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“If he’s going to do anything here, he’s going to have to have some unexpected success in either Iowa or New Hampshire,” said Hodges, who is unaligned in the presidential race. “If he doesn’t have any success in those two races, he might as well get out of the race.”
Booker and his strategists are mindful of his endangered status and the need for a strong Iowa showing.
The senator was among the first candidates to build a team in the state and has spent more than a year establishing relationships with influential activists. Polling shows that more than half of likely Democratic caucus-goers have a favorable opinion of Booker and only about 1 in 4 have definitely committed to a candidate, meaning there is considerable room for growth.
Booker, in the midst of a recent 11-county, four-day bus tour, invoked former President Obama and former Sen. John F. Kerry — both of whom were far behind in Iowa before surging and winning the Democratic nomination — as he predicted a similar surprise.
“If you’re somebody polling really well … be a little worried, because that’s not what determines the outcome,” he told reporters in a bit of rose-tinted analysis. “The polls never really have.”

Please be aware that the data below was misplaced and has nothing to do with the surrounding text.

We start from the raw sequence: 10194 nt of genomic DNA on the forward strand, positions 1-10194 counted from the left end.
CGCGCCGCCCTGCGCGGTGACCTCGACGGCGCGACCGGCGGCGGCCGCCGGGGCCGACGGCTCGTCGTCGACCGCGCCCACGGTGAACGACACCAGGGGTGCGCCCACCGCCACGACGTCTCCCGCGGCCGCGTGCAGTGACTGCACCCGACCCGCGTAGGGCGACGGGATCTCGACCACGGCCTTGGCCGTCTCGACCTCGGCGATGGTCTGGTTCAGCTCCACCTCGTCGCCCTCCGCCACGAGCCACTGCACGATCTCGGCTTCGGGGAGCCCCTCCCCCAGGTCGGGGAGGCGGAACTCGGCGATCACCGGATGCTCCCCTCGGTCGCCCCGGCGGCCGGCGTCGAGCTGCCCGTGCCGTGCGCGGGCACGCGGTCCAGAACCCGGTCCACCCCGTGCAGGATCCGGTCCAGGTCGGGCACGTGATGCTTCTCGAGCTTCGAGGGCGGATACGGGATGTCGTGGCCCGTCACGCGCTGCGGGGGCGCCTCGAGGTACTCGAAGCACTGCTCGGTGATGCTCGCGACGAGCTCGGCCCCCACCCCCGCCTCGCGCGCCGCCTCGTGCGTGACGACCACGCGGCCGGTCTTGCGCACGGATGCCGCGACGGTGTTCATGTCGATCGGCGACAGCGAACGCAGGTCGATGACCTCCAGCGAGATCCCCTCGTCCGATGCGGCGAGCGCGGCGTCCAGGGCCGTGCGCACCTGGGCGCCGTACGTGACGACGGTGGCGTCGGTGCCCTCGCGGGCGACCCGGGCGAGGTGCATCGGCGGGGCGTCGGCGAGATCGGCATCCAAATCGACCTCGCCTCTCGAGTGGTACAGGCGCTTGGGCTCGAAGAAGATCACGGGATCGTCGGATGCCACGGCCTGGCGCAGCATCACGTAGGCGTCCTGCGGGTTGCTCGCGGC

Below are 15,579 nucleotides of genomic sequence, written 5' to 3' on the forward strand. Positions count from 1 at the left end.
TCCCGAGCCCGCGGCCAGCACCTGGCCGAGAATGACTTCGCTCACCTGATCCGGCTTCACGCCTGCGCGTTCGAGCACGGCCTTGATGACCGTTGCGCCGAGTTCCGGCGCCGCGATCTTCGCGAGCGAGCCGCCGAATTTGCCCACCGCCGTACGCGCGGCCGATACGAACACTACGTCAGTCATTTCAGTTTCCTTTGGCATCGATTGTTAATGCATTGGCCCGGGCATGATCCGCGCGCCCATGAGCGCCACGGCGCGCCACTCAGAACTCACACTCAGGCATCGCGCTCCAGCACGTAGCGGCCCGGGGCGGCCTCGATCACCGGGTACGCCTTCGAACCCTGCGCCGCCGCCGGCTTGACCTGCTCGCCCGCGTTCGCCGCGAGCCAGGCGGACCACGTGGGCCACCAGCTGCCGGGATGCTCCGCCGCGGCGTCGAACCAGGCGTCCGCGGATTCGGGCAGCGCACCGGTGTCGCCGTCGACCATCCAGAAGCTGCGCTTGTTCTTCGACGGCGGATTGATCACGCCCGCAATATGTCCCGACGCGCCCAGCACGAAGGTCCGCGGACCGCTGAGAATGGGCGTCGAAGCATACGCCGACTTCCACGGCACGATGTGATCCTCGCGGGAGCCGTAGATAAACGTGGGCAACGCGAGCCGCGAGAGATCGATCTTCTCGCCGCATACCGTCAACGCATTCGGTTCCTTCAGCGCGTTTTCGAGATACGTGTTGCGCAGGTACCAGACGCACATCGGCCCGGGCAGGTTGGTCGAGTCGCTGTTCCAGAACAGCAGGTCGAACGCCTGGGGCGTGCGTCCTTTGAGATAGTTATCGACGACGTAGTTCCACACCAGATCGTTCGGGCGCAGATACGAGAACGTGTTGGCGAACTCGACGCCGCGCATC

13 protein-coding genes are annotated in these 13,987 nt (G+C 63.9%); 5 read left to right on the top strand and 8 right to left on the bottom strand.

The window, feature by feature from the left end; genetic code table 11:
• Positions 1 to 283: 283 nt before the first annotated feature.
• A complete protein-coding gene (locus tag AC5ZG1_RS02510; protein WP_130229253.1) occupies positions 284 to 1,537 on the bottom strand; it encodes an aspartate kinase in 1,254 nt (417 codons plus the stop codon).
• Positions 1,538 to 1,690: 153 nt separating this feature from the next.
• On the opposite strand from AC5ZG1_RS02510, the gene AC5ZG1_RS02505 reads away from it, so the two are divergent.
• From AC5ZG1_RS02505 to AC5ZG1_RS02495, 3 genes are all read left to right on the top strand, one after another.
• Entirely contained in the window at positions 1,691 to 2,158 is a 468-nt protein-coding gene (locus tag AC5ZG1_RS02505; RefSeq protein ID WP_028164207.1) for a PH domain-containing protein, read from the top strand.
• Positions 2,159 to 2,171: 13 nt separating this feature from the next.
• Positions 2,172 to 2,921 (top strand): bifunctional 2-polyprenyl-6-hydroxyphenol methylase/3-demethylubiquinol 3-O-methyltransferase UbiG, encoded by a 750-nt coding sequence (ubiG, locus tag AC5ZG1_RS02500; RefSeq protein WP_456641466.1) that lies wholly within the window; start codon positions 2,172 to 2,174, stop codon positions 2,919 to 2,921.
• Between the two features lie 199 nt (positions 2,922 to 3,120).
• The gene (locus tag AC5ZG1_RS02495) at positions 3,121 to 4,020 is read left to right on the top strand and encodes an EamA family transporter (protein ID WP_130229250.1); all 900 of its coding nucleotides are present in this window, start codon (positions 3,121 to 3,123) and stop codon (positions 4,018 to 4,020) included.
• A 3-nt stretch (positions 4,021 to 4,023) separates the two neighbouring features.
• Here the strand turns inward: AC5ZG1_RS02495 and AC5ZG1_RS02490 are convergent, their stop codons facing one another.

Although Booker said he would like to take part in January’s debate in Des Moines, he insisted it wouldn’t be a “death knell” for his campaign if he didn’t make the cut.
The prospect certainly didn’t do anything to dampen his high spirits, which were much in evidence as he motored across Iowa in a luxury bus with his name emblazoned on one side and hundreds of red, white and blue stickers with the names of donors on the other.
He bowled two spares at the Family Fun Center, marveled over the Broadway show “Dear Evan Hansen” while discussing the production with reporters, and grazed on popcorn as he took in the new Star Wars movie in Ottumwa. He tried to coax the media into a holiday singalong and, after most reporters demurred, he FaceTimed his girlfriend, actress Rosario Dawson, who led the willing in a chorus of “Silent Night.”
Life will be just fine, Booker said with characteristic buoyancy, if he fails to win the nomination. Already, he and Dawson have begun to make plans just in case. Topping the list: more Broadway shows.
Mehta reported from Iowa and Barabak from Los Angeles.